How to obtain investment property financing is one of the first things you must figure out as a new
multifamily

investor. Assuming you’re not yet equipped to pay cash, your total acquisition costs boil down to 3 primary components:

The mortgage or loan (traditional bank, mortgage broker, private lender, etc.)
Your down payment (can be out-of-pocket or financed)
Your closing costs (can be out-of-pocket or financed)

THE MORTGAGE
Of course, this is the largest of your investment property financing components, and the specific type of mortgage you get may depend on the nature of the property you are
buying.

For a functional, fully occupied multifamily structure, a standard
property mortgage

will fit the bill.

A
fixer upper,

on the other hand, may require a different funding source, because banks do not like the added risk associated with a rehab job. Additionally, the “non-functional” nature of this type of property makes it difficult to get an accurate
real estate appraisal.

Real-Estate_coin

In fact, most times these appraisals are undervalued, which could result in a bank-mandated reduction of the loan amount, or even a voiding of the deal by the lending bank.

Although I am partial to fixer-upper projects, I did not start out this way. My first few acquisitions were of the more traditional, already-functional type, using regular bank mortgages. And unless you have access to a boatload of cash or to a private lender, you will probably have to start out the same way I did – purchasing currently occupied rental properties.

Although you’ll miss out on the “fixer-upper discount,” an initial focus on fully occupied properties will allow you to learn the ropes before “graduating” to the more advanced fixer-upper stuff. This will also give you time to find a private lender you can trust, which will enable you to execute the rehab strategy.

YOUR DOWN PAYMENT

The largest out of pocket expense associated with investment property financing is usually the down payment. Down payment requirements are more stringent with a traditional bank compared to a private, non-bank lender. For example, many private lenders will finance 100% of the purchase price (not to mention closing & rehab costs), especially if the term of the loan is short (like 6- or 12-months).

But if you need to go with a traditional bank mortgage, a down payment of some sort will almost always be required. The bank’s down payment requirement is defined by the “loan-to-value” ratio (LTV). For example, an 80% LTV loan requires a 20% down payment.

Luckily, the days where lenders required a 20% down payment are long gone. As long as you have good credit, most mortgage brokers can hook you up with a 90% or even 95% LTV mortgage (i.e., you put down 10% or 5%, respectively).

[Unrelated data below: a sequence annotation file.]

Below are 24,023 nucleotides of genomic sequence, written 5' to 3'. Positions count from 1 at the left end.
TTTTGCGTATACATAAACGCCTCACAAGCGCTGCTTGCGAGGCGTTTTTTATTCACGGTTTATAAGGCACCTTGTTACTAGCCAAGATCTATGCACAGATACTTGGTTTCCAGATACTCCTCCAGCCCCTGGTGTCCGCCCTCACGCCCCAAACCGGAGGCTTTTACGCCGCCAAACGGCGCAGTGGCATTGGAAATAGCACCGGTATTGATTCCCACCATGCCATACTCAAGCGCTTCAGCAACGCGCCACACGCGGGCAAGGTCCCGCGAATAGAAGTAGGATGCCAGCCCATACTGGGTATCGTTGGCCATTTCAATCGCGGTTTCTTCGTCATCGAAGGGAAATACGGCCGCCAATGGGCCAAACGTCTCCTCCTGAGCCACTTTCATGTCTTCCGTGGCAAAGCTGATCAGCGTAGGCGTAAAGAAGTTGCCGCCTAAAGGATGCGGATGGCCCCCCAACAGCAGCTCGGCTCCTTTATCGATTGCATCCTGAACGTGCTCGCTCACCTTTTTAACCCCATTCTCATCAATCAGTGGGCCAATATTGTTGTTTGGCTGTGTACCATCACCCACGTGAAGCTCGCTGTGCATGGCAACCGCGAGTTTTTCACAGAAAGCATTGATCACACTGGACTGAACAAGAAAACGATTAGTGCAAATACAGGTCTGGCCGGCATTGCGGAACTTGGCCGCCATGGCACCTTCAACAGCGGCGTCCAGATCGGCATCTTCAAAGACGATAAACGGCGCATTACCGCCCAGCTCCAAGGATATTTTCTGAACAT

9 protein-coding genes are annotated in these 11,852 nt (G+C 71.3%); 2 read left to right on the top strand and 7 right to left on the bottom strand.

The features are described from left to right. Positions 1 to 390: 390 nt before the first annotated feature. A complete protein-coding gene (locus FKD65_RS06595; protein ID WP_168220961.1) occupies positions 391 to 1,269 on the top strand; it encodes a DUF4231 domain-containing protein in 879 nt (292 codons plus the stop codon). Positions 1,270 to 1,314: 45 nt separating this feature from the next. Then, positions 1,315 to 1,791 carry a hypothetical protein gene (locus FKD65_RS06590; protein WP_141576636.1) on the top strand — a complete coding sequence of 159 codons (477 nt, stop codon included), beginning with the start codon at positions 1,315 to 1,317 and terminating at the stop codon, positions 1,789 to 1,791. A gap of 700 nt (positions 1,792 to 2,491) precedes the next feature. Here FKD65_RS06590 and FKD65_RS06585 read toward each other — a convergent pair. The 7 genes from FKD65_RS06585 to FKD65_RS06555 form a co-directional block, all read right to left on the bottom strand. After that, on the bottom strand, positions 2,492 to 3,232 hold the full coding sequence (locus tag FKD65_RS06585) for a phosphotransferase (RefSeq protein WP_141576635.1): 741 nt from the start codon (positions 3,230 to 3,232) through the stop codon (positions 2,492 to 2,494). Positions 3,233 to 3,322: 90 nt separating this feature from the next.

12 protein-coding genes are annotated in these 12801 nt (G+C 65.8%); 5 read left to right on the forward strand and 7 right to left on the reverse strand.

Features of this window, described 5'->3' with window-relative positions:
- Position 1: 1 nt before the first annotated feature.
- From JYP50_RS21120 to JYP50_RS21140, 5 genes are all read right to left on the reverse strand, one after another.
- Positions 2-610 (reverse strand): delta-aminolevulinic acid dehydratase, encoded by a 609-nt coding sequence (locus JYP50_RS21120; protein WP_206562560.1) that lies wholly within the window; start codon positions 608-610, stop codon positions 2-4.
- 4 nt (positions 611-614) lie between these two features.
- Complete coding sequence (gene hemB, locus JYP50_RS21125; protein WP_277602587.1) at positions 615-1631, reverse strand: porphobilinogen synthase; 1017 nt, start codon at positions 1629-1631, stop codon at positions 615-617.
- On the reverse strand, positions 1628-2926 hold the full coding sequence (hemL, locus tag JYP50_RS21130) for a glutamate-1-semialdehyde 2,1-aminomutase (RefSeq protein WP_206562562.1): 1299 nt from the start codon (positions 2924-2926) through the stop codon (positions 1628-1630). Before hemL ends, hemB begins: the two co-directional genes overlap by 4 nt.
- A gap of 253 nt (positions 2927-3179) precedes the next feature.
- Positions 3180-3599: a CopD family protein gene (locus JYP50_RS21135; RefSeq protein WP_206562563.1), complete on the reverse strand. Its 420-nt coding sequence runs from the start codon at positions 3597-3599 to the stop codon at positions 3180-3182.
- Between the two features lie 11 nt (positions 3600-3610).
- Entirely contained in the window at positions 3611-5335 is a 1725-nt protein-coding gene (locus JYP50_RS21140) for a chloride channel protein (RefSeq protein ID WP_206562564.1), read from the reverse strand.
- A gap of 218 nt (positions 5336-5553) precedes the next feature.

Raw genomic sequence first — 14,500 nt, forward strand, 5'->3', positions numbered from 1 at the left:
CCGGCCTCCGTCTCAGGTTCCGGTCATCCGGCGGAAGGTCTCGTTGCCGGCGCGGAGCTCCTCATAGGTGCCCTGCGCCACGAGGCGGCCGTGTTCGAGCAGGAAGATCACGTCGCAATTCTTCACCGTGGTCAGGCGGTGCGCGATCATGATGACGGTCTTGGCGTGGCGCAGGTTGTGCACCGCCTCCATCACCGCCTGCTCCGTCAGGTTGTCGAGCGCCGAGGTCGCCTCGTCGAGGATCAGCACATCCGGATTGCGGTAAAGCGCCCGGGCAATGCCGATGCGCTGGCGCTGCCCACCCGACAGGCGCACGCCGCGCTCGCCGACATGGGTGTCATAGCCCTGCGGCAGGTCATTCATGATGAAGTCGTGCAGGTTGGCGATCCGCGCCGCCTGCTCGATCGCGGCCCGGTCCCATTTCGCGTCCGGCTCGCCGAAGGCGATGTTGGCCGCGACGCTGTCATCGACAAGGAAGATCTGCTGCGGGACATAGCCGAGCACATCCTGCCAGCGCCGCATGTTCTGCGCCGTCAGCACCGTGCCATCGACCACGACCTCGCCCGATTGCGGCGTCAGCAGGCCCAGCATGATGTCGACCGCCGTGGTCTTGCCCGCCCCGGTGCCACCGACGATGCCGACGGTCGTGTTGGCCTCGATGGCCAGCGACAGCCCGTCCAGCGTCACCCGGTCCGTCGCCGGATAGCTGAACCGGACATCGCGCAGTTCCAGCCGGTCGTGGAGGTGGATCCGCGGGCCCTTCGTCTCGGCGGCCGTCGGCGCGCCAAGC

Of course the upside compared to traditional 80% LTV loans is that you put less money down out of your own pocket, which also drives up your cash-on-cash ROI when you sell. However, high LTV mortgages do have downsides:

Interest rates tend to be higher
You may have to pay for points at closing (calculated as 1% of the mortgage amount)
The appraised value must be higher because there is less of an equity cushion
Any down payment that is less than 20% of the purchase price triggers
private mortgage insurance (PMI).

Because of these issues, I would avoid straight-up high-LTV bank mortgages if at all possible. A much better investment property financing alternative is to get an 80% LTV loan, and use a secondary financing source for the 20% down payment. And luckily, you do have a few
zero down options

for the down payment.

Obviously if you cannot find a secondary funding source for the down payment, then you will indeed have to pursue a high LTV loan even though this is not ideal. That said, this can be viable as long as your projected
rental property income

is enough to cover the higher payments. Then, in a few years, you should have enough built-up equity to
refinance investment property

into a standard 80% LTV, 30-year fixed-rate mortgage.

CLOSING COSTS
Unfortunately, closing costs are a necessary evil in terms of investment property financing, even when using a private lender (although bank fees will usually be higher). Click for more info on
closing costs.

FINAL THOUGHTS
The bottom line is that – in most cases – you’ll want to get an 80% LTV fixed-rate loan using a secondary financing source to fund the 20% down payment.

This gives you the best of all worlds…you minimize your out-of-pocket expense while at the same time minimizing your largest go-forward expense item as well as your risk. This maximizes the odds that you will optimize your profit when you
sell

years down the road.

So, investment property financing is not overly difficult, but it does take some time to figure it all out and find the best deal. Just follow the advice on this site and do not waver. Keep moving forward. Yes, you CAN do this!

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